South-eastern Moravia was left by quite a large number of people heading to the U.S. They were looking for a better life, better living conditions as well as land to own. Some of them succeeded, some of them not that much. Anyway, some of these people were from Žeraviny, small town not far away from Hroznová Lhota or Kněždub (links go to the blog posts about immigration from these two towns).
Žeraviny on map from 3rd Military Survey. Source: Laboratory of geoinformatics.
wrote a post about priests - but those are not the only people
mentioned in the parish books. Another "unimportant" name you can find
there is a midwife's name.
started to be mentioned in parish books after 1780 and later they were
distinguished as certified and non-certified. Certified midwives had to
complete a university course and have certain qualities - but it doesn't
necessarily mean they were preferred by families or that uncertified
midwives provided much worse care.
I explained what's an estate, in the previous blog post. But we have to start much deeper in the history to understand this system.
Hluboká castle and town on a map from the first half of 18th century. Source: State Regional Archive in Třeboň.
the land in the historical Czech lands was originally owned by the King. The King then
gave the authority to administer the estate to his tenants - it could
have been a nobleman (prince, count, knight), the church or a royal
town (such as Prague, Písek, Hradec Králové; there will be another blog
post about royal towns too).
There is quite a
lot of data that can be found in parish books and are often ignored
and/or might confuse the researcher - most common is a situation when
the word after mother's first name is thought to be her surname but it
is not, because surnames of mothers were not that important and the
record simply proceeds to further information.
Michaela made a list of those data and also suggested how to use them, if possible. Here is the first blog post about priests.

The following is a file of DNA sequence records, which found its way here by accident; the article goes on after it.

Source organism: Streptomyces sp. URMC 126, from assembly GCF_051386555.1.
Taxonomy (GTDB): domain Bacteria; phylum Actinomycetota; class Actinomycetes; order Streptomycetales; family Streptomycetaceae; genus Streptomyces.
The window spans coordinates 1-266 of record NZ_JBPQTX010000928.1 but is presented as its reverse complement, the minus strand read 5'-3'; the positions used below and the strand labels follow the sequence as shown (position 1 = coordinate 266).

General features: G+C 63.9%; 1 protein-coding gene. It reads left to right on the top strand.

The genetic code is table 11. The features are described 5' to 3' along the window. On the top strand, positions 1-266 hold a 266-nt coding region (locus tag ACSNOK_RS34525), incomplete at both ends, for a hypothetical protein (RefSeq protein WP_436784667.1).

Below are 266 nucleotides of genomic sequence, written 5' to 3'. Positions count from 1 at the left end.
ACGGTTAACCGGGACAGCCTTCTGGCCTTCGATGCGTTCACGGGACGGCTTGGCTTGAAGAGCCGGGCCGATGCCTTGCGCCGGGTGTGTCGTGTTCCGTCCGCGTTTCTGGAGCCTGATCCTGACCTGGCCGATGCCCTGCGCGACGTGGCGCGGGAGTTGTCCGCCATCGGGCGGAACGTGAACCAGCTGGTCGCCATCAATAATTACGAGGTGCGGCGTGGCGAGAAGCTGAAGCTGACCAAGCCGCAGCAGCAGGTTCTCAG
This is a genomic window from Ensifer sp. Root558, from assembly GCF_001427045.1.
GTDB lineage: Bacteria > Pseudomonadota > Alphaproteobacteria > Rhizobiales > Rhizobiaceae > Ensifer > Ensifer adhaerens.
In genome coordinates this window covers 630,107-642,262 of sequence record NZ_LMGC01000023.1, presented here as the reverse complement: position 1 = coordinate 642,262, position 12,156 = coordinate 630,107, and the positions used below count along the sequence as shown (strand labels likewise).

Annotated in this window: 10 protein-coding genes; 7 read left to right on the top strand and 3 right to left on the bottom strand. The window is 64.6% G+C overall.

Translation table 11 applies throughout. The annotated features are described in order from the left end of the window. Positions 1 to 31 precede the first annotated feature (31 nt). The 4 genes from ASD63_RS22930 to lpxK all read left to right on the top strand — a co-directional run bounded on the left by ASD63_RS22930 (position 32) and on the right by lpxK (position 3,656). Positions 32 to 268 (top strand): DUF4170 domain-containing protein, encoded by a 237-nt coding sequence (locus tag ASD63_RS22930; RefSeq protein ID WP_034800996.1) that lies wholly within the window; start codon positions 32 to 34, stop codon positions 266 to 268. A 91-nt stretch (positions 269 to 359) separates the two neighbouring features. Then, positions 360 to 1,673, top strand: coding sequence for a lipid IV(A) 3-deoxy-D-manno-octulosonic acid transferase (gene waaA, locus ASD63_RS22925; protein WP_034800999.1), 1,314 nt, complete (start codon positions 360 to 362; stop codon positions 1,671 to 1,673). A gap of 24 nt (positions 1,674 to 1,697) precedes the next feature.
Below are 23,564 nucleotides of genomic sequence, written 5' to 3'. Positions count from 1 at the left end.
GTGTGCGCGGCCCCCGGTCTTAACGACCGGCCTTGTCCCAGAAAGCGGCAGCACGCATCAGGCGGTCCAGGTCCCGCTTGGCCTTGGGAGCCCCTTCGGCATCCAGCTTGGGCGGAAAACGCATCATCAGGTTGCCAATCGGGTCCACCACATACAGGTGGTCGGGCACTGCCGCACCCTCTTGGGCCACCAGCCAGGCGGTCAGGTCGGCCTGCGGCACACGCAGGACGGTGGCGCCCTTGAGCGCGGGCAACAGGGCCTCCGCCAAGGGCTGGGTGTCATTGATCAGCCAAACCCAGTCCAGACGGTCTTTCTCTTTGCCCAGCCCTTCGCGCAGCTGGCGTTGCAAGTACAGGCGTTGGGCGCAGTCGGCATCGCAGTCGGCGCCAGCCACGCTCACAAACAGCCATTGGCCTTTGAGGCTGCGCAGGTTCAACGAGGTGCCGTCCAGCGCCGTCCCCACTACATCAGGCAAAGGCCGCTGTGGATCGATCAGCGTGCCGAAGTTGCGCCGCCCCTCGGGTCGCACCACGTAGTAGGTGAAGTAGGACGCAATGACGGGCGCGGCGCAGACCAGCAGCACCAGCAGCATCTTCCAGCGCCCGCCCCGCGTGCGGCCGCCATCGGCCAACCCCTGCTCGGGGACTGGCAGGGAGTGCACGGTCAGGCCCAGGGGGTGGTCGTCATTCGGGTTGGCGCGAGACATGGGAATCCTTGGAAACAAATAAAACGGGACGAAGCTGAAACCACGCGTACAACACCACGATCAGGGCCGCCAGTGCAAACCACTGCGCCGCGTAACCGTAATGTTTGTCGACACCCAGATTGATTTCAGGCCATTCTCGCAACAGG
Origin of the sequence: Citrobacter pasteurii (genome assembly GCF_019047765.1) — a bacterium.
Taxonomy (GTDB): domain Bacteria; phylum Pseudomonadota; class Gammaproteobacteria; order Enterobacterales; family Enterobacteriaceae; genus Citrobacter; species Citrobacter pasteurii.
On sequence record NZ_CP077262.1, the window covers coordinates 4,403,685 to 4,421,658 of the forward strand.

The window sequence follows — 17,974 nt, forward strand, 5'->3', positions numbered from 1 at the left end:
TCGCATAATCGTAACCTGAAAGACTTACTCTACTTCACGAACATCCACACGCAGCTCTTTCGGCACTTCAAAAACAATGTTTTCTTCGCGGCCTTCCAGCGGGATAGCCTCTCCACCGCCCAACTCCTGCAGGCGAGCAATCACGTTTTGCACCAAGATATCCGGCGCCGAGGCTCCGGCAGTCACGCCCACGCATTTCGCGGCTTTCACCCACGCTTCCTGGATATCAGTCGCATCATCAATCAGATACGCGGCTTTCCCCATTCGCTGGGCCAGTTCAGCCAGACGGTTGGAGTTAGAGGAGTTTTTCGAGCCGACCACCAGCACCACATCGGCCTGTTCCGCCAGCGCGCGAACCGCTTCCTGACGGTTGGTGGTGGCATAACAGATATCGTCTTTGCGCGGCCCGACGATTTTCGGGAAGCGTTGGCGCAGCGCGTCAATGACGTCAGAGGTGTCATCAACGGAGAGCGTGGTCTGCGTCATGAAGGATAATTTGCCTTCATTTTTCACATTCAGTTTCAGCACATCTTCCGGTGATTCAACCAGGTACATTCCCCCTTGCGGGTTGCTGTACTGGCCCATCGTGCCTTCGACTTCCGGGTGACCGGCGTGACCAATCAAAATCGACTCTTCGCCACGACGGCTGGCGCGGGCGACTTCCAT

I have mentioned the estates number of times in the past. But I think I never explained what they are. I know it's not easy to understand estate system in the Czech past, so I decided to write several blog posts concerning this issue.
Úsov estate map from about 1700. Source: Land Archives Opava.
Last week I had a tour with Jolene whose ancestors were from Písařov, Šumperk district. She mentioned one of her favorite meals were fruit dumplings and I promised her to publish a recipe for these dumplings. So this is how I make them. :)
The last place we visited in Wilber, Nebraska, was the Czech Cemetery. It's located about 1.5 mile to the west from the town centre.
One of the surprises for me was the fact that you drive into the cemetery. :) In the Czech Republic, cemeteries are small and usually surrounded by a wall, so it's impossible to drive in. Another surprise was that there is a list of all people buried in the cemetery available.
As visiting Wilber, NE, we had a chance to visit the Wilber Czech Museum - Karen who took us to Wilber, was able to setup a meeting with one of the administrators of the Museum so they opened it for us.
One of the oldest sources which covers most of Bohemia is the Serfs register according to their faith (soupis poddaných podle víry) which was created in 1651. It covers just Bohemia, not Moravia or Silesia. If your ancestors were from Bohemia, it is a wonderful source of information.
Thanks to the fact I was in Lincoln, NE, I also had a chance to visit Wilber, NE, with my friends. Wilber is the official "Czech Capital of the USA" - place where up to 90 percent of all inhabitants have Czech roots. And they are very proud about these roots.
I just returned back home to the Czech Republic from the Czechoslovak Genealogical Society International Conference 2019, which took place in Lincoln, Nebraska. It was a wonderful place for anyone interested in the Czech and Slovak genealogy.
Lectures, workshops, networking sessions, kroj parade, koláče, tours,
research sessions, vendors...All you can imagine when you say "a genealogical conference".
I promised to publish here a list of links I had in my presentation in Lincoln, Nebraska,
about old Czech maps. And as "sharing is caring" (motto of the Czech
Pirate Party I'm member of), here is not only the list of links, but a bit more.
Yay! Another CGSI's Conference is coming! It will be held between 17th and 19th October 2019 and I'll be there as one of the speakers. I have already bought a plane ticket and I'll fly in on Monday Oct 14.
I was already asked about a possibility of consultations and record reading sessions. I'm willing to do up to 10 one-hour sessions during my stay in Lincoln - from Tuesday Oct 15 to Sunday Oct 20. You'll get my time and expertise on any problem or any brickwall you have in your Czech (Bohemian, Moravian or Silesian) research.
We can meet in Lincoln downtown (Tuesday and Wednesday, Sunday) or in the Marriott Cornhuster Hotel (Wednesday evening to Sunday morning).
If you are interested in the research session, send me an e-mail to firstname.lastname@example.org.
There is a number of trades that don't exist anymore in our modern world of Europe or Northern America. One of those trades is being a knacker - in Czech pohodný, ras, drnomistr or antoušek, in German Abdecker, Wasenmeister or Kaffiler, in Latin excoriator or canicida. There were many families in Bohemia and Moravia in the past which were in this trade...
"A Dead Horse on a Knacker's Cart", drawing by Thomas Rowlandson (1756–1827).